Public schools have a fraction of the books they need to teach kids how to pass standardized tests. One parent has built an app to help fix that. So why isn’t the District listening?
By Roxanne Patel Shepelavy
It seemed a simple enough endeavor: Meredith Broussard’s first grader needed help with his homework. Broussard, a Temple data journalism professor, should have been easily able to comply. Instead, she found herself stumped, alongside her 6-year-old, over the question: What are natural resources? “There is not a single right answer for the question,” says Broussard. “I’m a college-educated person, but I couldn’t figure out the right answer without the textbook. And my son didn’t have the textbook at home.”
Broussard knew that one question on one night of first grade homework wouldn’t make or break her son’s future. But she also knew that in two years, he and his classmates would be taking the Pennsylvania System of School Assessment (PSSA). Which led her to wonder: Could a shortage of textbooks be the reason Philadelphia school students fare so poorly on standardized tests?
Standardized tests are written by the same companies publishing textbooks. Yet for the last two years, the Philadelphia School District budget for new textbooks has stayed flat — at zero dollars.
As she catalogued in an article in The Atlantic, Broussard’s research over several months led almost immediately to a surprising discovery: The standardized tests that school children around the country take every year are written by the same companies that produce the majority of the country’s textbooks—McGraw-Hill, Houghton Mifflin Harcourt or Pearson. In Pennsylvania, McGraw-Hill is part of a consortium that works with the state to grade the PSSA; McGraw-Hill also produces the books—including Everyday Math—that schools use to prepare kids for the tests. This means that scoring well on the PSSA requires, at the very least, learning the materials included in McGraw-Hill’s textbooks. It also means that adapting to new Common Core standards requires new textbooks.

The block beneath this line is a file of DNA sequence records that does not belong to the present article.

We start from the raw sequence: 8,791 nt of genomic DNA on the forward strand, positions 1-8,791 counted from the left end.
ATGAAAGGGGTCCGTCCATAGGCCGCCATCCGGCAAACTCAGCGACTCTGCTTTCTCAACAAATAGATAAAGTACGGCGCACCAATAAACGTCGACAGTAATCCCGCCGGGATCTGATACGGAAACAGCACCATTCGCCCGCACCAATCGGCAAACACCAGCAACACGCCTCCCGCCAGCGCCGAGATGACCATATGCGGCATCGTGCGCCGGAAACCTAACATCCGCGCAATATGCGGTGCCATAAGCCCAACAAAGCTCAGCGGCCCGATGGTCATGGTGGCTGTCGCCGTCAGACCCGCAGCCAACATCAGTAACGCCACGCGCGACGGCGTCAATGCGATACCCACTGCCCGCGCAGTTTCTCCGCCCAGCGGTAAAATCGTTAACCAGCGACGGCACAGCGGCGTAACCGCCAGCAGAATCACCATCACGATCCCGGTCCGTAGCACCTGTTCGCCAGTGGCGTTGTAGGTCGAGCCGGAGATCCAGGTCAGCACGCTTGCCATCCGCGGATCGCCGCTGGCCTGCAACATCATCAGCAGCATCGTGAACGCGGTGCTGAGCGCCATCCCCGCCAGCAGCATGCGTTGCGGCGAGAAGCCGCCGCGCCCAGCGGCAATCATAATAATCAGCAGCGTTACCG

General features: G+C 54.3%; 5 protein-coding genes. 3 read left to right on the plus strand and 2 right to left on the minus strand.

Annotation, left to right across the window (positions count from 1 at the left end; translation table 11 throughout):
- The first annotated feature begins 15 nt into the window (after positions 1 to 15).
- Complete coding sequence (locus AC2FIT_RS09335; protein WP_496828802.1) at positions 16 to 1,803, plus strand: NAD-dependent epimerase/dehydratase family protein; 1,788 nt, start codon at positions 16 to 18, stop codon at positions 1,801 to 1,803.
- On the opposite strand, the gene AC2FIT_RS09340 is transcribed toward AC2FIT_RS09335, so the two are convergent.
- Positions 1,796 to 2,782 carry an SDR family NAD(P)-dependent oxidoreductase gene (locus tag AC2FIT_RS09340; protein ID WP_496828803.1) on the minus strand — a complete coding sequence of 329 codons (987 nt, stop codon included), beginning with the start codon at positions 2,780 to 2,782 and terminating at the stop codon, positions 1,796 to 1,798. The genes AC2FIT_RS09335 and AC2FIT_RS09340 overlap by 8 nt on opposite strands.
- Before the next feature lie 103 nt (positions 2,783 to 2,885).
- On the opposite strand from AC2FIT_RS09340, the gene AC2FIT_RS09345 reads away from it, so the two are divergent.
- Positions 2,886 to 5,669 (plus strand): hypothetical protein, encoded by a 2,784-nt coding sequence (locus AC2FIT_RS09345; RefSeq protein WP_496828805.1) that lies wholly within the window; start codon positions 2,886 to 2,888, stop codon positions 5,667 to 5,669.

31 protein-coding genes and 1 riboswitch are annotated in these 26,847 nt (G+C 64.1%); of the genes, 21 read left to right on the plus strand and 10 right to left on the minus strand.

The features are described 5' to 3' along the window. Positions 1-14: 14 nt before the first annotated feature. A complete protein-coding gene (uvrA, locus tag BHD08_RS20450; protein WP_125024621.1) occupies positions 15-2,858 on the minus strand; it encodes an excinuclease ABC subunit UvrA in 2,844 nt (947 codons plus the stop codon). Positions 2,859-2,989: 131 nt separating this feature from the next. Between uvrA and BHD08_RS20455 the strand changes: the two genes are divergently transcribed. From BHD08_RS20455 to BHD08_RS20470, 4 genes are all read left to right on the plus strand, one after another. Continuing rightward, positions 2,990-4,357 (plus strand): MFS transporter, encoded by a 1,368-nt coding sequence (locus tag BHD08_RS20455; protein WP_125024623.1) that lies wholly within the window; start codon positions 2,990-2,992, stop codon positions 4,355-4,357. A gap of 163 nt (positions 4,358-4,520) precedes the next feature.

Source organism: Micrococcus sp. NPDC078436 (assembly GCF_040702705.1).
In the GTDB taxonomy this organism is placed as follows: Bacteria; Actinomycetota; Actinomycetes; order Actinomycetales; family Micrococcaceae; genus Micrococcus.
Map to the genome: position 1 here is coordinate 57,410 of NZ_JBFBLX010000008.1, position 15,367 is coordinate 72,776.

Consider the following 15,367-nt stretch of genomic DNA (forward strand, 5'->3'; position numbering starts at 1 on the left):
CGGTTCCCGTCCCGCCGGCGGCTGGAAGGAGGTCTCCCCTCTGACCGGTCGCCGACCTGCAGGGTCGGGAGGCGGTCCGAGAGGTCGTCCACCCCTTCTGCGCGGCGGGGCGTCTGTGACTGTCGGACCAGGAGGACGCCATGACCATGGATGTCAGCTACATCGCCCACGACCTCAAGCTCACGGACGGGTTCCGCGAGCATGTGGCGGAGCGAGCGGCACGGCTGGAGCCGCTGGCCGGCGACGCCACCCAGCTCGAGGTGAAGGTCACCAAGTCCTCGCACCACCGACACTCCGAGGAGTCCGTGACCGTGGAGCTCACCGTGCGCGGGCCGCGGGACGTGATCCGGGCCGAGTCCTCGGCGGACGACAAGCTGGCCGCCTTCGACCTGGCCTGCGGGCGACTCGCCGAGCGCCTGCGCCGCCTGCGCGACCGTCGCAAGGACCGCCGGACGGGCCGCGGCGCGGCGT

But for the last two years, the Philadelphia School District’s budget for new textbooks has stayed flat—at zero dollars. So, new tests and new standards. But no new books.
Standardized tests have become the most significant (and in some cases only) way in which we judge academic success—for students, for teachers and for schools. Poor results can mean not only that a student fails to graduate, but also that a teacher loses pay or promotion, or that a school loses funding—or closes altogether. In Philadelphia, PSSA scores declined slightly in 2014, with less than half of students scoring proficient or better in math and reading. Broussard notes that having the right textbooks would not magically raise those numbers. “Even if they had all the books, they’d still need papers, and pencils, and copiers and lunch,” she says. But it borders on the absurd to judge a teacher’s skill, a student’s knowledge and a school’s success without providing them the exact tools for the job they’re being asked to perform. Continue reading